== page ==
The present study involved 14,760 newborns over 12 years, and it represents one of the most extensive data sets from tertiary health facilities in a developing country. From the literature search, the closest report regarding the audit of newborn care in a tertiary health center from a developing nation was the retrospective study involving 7,225 newborns over 10 years by Owa and Osinaike (32) in Southwestern Nigeria. This extensive database from a facility that provides considerable access to primary and secondary health care will significantly represent the spectrum of neonatal conditions prevalent in the study site. The precision of diagnosis will also be better than the verbal autopsy techniques, which have been shown to have some challenges, mainly when carried out by non-physicians (31, 32).
Of importance for a study from Nigeria, a middle-income country, causes of morbidity and mortality in this study are reported separately for term and preterm neonates. In prior studies, prematurity itself has often been labeled as the “cause” of morbidity or mortality but our approach sheds additional light on how causes of morbidity and mortality vary between a baby who is term as compared to preterm. The third goal of the SDG is concerned with reducing neonatal mortality to less than 20 per thousand live births, which underscores the need to identify the peculiar characteristics of preterm babies as part of efforts toward meeting this goal. Unfortunately, the WHO annual health statistics and other health indices data continue to lump all causes of newborn deaths together (33). From the robust data in this study, a critical separation of the causes of death into two main categories has allowed the separation of burden and causes of death in preterm babies from term babies. It is expected to serve as a critical reference in tracking the load of preterm babies and the distribution of their various morbidities/mortalities.
The term babies’ admissions trend showed a steady rise from 8.3% in 2007 to a peak at 10.7% in 2009 before a steady decline to 5.7% in 2016. Within the period, the annual percentage mortality compared with the admission of the same year showed a decrease from 15.7% in 2007 to 9.4% in 2018. This finding is also in tandem with Nigeria’s demographic health survey that showed a progressive decline in neonatal mortality in Nigeria (4). However, our results contrast with a similar study in Tanzania, where the mortality rate stagnated over 10 years (34). The significant reduction in mortality among term babies observed between 2013–2018 and 2007–2009 could be attributed to some factors. As part of the movement of the teaching hospital to the current definitive site, the NICU was also relocated at the end of 2009 to a more purpose-built facility that is better aligned with the labor and delivery unit, improved oxygen supply, and acquisition of a modern set of incubators and ventilators through federal government’s VAMED Engineering Equipment Program. The set of modern incubators complemented existing digitally re-cycled old incubators, which have been documented to improve neonatal outcomes significantly (27).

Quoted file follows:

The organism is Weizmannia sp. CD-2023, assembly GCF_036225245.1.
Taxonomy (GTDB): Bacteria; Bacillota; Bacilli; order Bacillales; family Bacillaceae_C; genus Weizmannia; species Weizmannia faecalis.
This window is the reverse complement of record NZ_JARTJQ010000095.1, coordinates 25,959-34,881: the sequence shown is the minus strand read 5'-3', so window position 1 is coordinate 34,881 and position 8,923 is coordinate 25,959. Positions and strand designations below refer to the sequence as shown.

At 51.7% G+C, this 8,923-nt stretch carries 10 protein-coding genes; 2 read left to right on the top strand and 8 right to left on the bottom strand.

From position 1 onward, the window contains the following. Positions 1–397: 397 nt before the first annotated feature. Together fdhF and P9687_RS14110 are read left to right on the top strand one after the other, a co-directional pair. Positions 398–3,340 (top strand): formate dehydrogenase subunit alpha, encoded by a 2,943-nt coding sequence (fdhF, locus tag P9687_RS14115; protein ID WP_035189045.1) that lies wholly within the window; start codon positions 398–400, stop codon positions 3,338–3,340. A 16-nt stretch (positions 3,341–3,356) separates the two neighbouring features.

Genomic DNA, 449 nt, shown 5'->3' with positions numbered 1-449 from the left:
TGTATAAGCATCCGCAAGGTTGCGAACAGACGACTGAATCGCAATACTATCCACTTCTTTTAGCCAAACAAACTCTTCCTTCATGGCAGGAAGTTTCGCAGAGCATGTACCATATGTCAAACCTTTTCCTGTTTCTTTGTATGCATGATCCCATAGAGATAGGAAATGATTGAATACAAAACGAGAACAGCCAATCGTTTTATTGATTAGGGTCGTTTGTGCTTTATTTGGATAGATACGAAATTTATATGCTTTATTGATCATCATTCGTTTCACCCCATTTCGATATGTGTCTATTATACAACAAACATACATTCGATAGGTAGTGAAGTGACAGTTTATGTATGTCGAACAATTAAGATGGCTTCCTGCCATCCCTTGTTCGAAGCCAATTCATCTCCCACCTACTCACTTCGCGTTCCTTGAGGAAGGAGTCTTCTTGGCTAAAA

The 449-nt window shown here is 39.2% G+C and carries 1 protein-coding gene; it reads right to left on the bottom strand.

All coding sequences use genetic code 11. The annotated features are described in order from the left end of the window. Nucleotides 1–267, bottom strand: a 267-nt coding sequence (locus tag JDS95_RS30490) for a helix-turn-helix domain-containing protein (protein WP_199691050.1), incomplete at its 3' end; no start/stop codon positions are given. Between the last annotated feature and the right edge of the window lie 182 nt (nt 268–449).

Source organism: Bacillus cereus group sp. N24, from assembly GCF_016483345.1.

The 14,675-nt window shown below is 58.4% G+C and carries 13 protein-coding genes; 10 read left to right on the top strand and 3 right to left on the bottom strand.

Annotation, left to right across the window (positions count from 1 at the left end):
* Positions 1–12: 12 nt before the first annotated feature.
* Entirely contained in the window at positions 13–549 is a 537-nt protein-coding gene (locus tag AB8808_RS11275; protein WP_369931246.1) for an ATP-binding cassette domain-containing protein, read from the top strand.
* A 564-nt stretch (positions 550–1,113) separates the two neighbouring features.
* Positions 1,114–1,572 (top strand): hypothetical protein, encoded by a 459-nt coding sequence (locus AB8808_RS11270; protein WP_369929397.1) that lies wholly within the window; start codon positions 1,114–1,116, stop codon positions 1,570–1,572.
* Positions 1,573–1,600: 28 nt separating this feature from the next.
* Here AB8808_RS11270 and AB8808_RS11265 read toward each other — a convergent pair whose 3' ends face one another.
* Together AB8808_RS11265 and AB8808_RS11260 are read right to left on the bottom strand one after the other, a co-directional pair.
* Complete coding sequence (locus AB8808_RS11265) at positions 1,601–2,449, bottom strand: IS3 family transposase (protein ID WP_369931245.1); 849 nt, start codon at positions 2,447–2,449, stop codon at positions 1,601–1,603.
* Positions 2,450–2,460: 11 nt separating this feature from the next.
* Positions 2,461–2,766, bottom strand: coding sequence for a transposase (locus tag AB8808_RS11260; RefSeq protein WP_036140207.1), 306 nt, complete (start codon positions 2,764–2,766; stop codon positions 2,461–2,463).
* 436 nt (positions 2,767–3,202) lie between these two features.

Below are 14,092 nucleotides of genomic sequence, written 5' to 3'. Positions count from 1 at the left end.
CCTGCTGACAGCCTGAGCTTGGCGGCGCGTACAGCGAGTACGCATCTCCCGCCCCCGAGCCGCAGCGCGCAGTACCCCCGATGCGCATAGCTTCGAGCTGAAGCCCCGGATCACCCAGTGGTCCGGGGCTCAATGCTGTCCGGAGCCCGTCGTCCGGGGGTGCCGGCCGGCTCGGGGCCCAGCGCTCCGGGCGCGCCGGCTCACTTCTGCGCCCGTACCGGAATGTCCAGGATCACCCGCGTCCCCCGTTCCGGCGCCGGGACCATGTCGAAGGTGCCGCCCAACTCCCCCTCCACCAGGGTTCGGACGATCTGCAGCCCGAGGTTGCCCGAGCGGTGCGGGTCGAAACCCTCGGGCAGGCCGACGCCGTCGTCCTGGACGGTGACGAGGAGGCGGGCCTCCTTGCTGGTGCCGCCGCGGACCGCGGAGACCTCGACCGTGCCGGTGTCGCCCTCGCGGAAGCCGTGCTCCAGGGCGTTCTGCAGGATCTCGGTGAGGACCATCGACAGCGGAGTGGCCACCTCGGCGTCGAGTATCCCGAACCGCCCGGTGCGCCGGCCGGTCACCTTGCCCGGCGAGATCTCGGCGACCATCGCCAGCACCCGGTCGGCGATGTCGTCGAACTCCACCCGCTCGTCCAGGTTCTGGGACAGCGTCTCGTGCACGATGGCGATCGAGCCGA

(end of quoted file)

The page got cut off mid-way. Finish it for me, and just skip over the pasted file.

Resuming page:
The data on morbidity among term babies revealed that perinatal asphyxia (35%), hyperbilirubinemia (18%), neonatal sepsis (15%), and respiratory distress (14%) were the leading causes of admissions. Congenital malformations, often unreported, were ranked as the 5th most common cause of admissions (2). While virtually all studies that audited neonatal morbidity and mortality have reported perinatal asphyxia as the leading cause of newborn admissions, only a few have reported the burden of neonatal jaundice (14, 15) This has often led to jaundice being a “hidden cause of neonatal morbidity/mortality.” This is not unexpected as most studies did not separate term from preterm babies or were limited by study sample size (18, 35). However, in keeping with the findings of this study are a few studies that examined the actual burden of jaundice among newborns and documented higher prevalence (as high as 25.6 to 45.6%) among newborn admissions (36, 37).
The causes of death among term babies showed that perinatal asphyxia still ranks first, keeping with global causes of newborn deaths in developing countries (2). This was followed by neonatal sepsis, bilirubin encephalopathy, respiratory disorders, congenital malformation, and hematological problems. A systematic review of the burden of neonatal death in the southeast Asian nations showed the leading cause of death as birth asphyxia, neonatal sepsis, and congenital malformation with the absence of hyperbilirubinemia (38). This study shows neonatal jaundice was ranked the third most common cause of death after perinatal asphyxia and neonatal sepsis. Unfortunately, the global efforts focus more on perinatal asphyxia and sepsis, while hyperbilirubinemia remains a cause for concern (39). The pie-chart showing mortality (Figure 2) also demonstrated that congenital malformation was responsible for 7% of deaths, which seems relatively high. Still low compared to figures from Cameroon, which recorded a 10.5% mortality rate (40). These differences could be attributed to the fact that the Cameroon study did not separate preterm from term babies.